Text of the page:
Mass media for world’s largest platinum producer

Operations at Anglo Platinum’s Mogalakwena Mine (Source: Anglo American website)

Anglo American Platinum (“Amplats” colloquially) is the world’s largest producer of platinum. At the time of this case study, they had more than 48,000 employees (that’s 48 THOUSAND) on their mines in South Africa.

In 2010, the head of Corporate Communications commissioned a demographic analysis of the workforce to see what messages the decade-old company newsletter, Our Voice, should have. It turned out that Our Voice, which was filled with “hatches, matches and dispatches” and otherwise dull corporate-speak in formal English, had not much to offer the employees. But what was the alternative? Who exactly were they talking to and what did those people want to know? 

Internal survey

Thabisile Phumo, Senior Manager: Corporate Communications and Branding, commissioned an internal survey and demographic analysis of all the employees of the company, 48,802 people, wherever they worked, from most senior to most junior. Data on them was collected, specifically:

  • Age
  • Mother tongue
  • Second language
  • Third language
  • Level of education
  • Location of work (which mine, office or smelter)
  • Job title
  • Number of years employed
  • Accommodation
  • Number of dependents
  • Age of dependents

Project team

At least half a million unique entries formed the database, which is why it was analyzed by external consultant M.F. O’Brien, Manager: Mineral Resources & Mine Geology at AngloGold Ashanti, using JMP statistical software from SAS. Data was sourced by H. Steyn and C. Kern of Amplats’ HR Department. The data did not include any names of individuals or their dependents. Marthe Bijman, in her role as Corporate Communications Manager for Amplats, was Project Manager and produced the report as well as the matching media plan.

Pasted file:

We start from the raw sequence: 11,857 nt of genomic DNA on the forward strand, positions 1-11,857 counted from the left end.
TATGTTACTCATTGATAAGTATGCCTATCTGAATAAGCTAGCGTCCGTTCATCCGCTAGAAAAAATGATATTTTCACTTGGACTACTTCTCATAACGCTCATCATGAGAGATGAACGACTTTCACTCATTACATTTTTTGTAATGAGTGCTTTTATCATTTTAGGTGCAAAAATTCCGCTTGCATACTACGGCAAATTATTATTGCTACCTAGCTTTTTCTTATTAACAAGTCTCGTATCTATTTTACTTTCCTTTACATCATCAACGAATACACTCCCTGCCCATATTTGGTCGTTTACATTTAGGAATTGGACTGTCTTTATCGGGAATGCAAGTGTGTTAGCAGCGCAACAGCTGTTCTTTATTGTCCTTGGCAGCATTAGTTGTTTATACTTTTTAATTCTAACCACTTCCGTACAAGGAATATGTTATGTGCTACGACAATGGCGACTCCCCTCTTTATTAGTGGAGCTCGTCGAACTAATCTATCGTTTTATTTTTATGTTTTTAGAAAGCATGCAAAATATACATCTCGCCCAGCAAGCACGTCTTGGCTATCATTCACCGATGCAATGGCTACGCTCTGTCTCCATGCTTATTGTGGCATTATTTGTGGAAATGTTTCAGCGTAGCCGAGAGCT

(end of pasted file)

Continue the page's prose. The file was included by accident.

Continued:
Results of employee demographics

The analysis of the employee demographics showed up the following discrepancies that would make mass communication difficult:

  • The majority of workers did not have English as a mother tongue, the biggest group was Tswana, followed by Xhosa speakers. (In South Africa, there are 11 official languages, one of which is English.)
  • There were two distinct groupings in education levels; a large group were uneducated blue-collar labourers, the other group had Grade 12 education. Very few employees had above Grade 12.
  • There were two matching peaks in age: the group with little or no education were in their 50s and 60s, the group with high school education were in their 20s and in their 30s. These two groups had very different interests and needs.
    Interestingly, the older the workers, the more dependants they had.